“No, there was some bother on Halloween, but it was all something and nothing. Woman up the street had eggs thrown at the window, but honestly, I didn’t blame them. She’s a bit of an old witch and she sort of asked for it, yelling at them and what have you. But we don’t have that many young kids around here, do we? The older ones hang around the shops or go into town.”

“Have you upset anyone?”

“No. Well, not that I know of. But there is the shower curtain thing.”

“Are you going to open it then?”

“I suppose I have to. It’s a bit heavy. It’s squashy. It does stink though. Pass me the knife off that block.”

“Here, put your Marigolds on?” Lucy said.


“Well, we don’t know what’s in there. It could be something toxic. You don’t want to be touching it with your bare fingers.”

The paper peeled apart easily. Under the brown paper wrapping was a stained polythene bag tight around the contents. Suzanne held the parcel with the tips of her fingers and sliced at the plastic with the blade.

“So, what is it?”

“It’s grey. It’s wet and God it stinks. Hang on let me open it a bit bit more. Aw, Jesus!”

“What, what is it.?”

“It’s a thing – an animal. It’s a dead animal. All wet and stinky”

“What sort of animal?”

“I don’t know. Something furry. It’s like a cat. No, look.” Suzanne pointed with the knife. “Look there, see the ears. It’s a rabbit. It is, isn’t it? Some poor dead rabbit.”

“You need to get on to the police again. That’s horrible.”

Suzanne was crying as she tried to wrap the creature back in the bag. “You know what this is, don’t you? It’s like that film, can’t remember the name now. That bunny boiler thing.”


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The short walk home was silent except for the click clack of Lucy’s heels on the flagstones. As they passed through the front gate Suzanne said. “You’re staying, aren’t you?”

“Do you want me to?”

“Yes, of course. Cancel the place you’re in and come and stay with me.”

“I didn’t come to you because there was a risk, well there still is a risk that bloody Steve will come round. I don’t know where he is right now, but you can bet he’ll be planning some trouble.”

“What are you going to do about all of that?”

“Soon as possible, I’m putting things in place to get a divorce. I have to tell the kids first though. I don’t want to do that by phone. I need to go and see them.”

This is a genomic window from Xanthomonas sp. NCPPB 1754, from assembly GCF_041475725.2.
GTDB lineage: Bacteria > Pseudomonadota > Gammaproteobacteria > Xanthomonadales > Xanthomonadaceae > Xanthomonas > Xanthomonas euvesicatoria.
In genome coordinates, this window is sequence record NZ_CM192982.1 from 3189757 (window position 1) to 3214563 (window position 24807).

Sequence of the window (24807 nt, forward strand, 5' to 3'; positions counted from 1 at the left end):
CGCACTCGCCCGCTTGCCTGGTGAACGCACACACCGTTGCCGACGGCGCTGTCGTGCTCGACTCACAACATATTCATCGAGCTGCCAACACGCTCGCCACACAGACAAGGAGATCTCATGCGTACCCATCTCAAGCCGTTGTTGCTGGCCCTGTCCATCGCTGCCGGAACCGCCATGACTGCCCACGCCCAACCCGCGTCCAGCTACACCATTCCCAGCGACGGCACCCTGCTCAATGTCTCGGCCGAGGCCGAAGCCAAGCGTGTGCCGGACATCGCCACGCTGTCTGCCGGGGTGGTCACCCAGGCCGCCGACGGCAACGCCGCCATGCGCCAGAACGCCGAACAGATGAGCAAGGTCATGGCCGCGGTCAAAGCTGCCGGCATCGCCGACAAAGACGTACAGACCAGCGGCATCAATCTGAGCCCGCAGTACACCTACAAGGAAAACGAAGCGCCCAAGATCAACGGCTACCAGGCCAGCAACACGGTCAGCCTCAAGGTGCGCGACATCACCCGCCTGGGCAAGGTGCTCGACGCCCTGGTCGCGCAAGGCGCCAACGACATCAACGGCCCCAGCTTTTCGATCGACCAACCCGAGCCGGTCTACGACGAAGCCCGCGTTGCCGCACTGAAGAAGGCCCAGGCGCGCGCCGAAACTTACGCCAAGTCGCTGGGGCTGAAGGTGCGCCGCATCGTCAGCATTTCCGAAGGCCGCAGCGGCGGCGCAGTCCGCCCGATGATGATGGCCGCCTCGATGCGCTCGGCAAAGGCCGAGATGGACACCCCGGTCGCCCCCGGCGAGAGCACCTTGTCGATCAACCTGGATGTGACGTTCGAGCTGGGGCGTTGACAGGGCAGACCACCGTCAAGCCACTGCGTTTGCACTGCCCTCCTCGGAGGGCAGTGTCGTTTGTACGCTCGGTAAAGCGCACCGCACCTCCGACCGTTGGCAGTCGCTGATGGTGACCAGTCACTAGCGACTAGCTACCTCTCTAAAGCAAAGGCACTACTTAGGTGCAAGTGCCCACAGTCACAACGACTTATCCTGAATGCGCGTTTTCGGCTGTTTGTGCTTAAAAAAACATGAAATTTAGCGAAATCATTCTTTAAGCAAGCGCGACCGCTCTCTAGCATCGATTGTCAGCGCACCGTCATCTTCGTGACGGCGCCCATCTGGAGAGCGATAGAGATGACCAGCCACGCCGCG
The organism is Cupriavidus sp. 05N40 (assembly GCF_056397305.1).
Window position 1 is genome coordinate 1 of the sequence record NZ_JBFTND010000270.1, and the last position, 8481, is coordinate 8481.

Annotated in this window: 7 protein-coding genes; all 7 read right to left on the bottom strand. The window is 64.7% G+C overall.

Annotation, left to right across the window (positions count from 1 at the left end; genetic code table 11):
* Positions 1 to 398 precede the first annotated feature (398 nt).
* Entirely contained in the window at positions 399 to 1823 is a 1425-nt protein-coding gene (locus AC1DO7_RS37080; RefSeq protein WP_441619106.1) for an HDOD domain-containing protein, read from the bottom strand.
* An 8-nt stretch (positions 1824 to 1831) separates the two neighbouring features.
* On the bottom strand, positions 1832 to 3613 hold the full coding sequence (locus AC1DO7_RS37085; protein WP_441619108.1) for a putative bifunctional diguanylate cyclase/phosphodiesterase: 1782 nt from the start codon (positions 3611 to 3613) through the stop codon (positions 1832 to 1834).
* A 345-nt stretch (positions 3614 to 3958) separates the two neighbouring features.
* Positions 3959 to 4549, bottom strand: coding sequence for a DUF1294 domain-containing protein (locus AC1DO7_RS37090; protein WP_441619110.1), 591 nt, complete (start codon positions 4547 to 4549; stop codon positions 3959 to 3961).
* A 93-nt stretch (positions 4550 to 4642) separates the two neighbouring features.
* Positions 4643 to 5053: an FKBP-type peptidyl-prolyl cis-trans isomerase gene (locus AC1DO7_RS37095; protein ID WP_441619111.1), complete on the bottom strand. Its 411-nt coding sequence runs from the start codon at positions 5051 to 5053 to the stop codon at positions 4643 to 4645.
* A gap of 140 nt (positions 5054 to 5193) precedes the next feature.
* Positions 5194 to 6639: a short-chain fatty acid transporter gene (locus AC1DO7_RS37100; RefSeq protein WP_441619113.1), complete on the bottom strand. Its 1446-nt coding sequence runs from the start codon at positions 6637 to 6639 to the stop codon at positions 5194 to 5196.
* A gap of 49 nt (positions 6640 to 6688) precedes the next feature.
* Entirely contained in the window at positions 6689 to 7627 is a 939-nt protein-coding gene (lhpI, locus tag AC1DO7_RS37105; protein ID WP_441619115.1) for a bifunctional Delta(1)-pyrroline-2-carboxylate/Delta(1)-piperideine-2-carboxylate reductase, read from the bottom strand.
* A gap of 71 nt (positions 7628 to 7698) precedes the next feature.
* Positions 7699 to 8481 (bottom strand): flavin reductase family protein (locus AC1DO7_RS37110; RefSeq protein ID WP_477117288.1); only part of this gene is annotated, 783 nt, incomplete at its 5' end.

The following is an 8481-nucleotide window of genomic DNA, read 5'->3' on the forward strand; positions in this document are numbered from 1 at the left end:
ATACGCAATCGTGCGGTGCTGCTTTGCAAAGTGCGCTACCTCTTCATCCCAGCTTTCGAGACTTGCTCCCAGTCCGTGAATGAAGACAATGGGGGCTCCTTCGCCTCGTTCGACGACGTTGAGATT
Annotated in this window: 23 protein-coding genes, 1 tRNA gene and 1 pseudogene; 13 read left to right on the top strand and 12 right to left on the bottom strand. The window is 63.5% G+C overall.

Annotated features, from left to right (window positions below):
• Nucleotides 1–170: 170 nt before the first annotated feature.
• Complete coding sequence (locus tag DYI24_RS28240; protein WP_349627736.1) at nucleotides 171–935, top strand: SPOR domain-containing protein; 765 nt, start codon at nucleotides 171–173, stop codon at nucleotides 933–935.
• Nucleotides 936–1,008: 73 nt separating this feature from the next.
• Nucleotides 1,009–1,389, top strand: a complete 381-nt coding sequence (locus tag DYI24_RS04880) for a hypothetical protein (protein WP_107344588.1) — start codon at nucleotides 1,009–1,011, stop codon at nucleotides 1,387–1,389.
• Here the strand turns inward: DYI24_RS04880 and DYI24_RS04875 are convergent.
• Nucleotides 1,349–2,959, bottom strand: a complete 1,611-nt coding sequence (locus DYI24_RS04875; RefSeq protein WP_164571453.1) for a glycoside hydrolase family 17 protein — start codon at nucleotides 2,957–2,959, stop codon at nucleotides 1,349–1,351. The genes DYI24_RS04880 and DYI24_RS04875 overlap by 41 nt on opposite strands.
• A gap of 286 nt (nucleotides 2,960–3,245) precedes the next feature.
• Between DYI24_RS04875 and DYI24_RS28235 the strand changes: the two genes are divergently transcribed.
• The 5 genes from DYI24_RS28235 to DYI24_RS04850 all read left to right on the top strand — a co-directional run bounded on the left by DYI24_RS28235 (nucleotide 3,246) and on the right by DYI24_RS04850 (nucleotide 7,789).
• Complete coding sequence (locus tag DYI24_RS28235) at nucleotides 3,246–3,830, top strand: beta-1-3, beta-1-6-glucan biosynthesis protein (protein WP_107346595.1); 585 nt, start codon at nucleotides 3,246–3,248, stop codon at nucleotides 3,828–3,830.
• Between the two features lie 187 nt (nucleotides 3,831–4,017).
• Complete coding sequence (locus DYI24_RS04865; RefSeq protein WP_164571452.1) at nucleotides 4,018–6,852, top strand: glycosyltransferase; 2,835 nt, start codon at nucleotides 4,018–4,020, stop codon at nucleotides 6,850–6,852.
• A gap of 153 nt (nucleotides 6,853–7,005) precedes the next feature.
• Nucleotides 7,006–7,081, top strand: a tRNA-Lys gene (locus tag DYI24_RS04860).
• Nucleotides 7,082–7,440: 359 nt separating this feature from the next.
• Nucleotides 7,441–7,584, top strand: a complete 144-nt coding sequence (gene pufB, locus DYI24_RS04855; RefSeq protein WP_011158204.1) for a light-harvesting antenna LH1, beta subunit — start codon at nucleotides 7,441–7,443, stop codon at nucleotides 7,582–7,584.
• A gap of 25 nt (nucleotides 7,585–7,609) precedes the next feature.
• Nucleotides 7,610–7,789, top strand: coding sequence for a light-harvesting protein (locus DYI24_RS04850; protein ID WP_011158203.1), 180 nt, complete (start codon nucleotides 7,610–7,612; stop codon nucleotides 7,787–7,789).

“Well, I don’t care if he does come round. We’ll see him off between us. Why don’t you ask the kids to come here? It’s neutral territory, which might make it easier for them.”

Lucy leaned to wrap her arms around Suzanne’s shoulders. “Thanks, love. You know what, that’d be great. Can I ask them to come tomorrow?”

“Anytime is fine by me. They can stay over. One of them will have to go on the bed settee in the study but it’s comfortable enough. That way we can make them a meal and you won’t have to worry about timing. What about the girls?”

“They’ll be fine with Carl. I wouldn’t want them around at a time like this. It’ll be upsetting for them, anyway. Say what you like about Steve, and believe me I could say a lot, but the girls think he’s great.”

Right, that’s one thing organised. For now, I’ll make us something to eat and you see if you can arrange that. Anytime is fine, but I reckon the sooner the better.”

“Brilliant. Oh!”

“Oh what?”

“You’ve got a parcel, there look, in the porch. Were you expecting anything?”

“No. It’s probably for one of the neighbours. You know what these delivery people are like.”

Suzanne leaned to pick up the brown paper parcel and peered at the label. She raised her eyebrows and passed it across to Lucy. ”Hang on to that while I get the door unlocked.”

“Well, it’s addressed to you,” Lucy said. “Wonder what it is. It’s quite heavy, a bit squashy. Intriguing. Unless you’ve ordered something and forgotten.”

“Don’t be daft. I’m not doolally yet. I haven’t ordered anything. Stick it on the hall table while I put the kettle on. Or, shall we just get straight into the wine? This has all been a bit stressful and we need to regroup. What the hell is going on with that agent and the house? We left her there but now I’m beginning to wonder if that was the right thing to do.”

“She had that letter and the door key.”

“True. But none of it feels right, I could do with a drink.”

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Ruth Bates was irritated as Suzanne followed her from room to room. Though she took measurements with a laser device, it seemed they were always in each other’s way and the little bathroom downstairs was so small that Ruth was effectively trapped inside with Suzanne watching from the hallway.

“You don’t need to follow me around,” the estate agents said. “I can just get this done and then I’ll let you know. Though, I am not sure whether it’s okay for me to leave you in here. You’re not the owner after all.”

“What do you think we’re going to do?”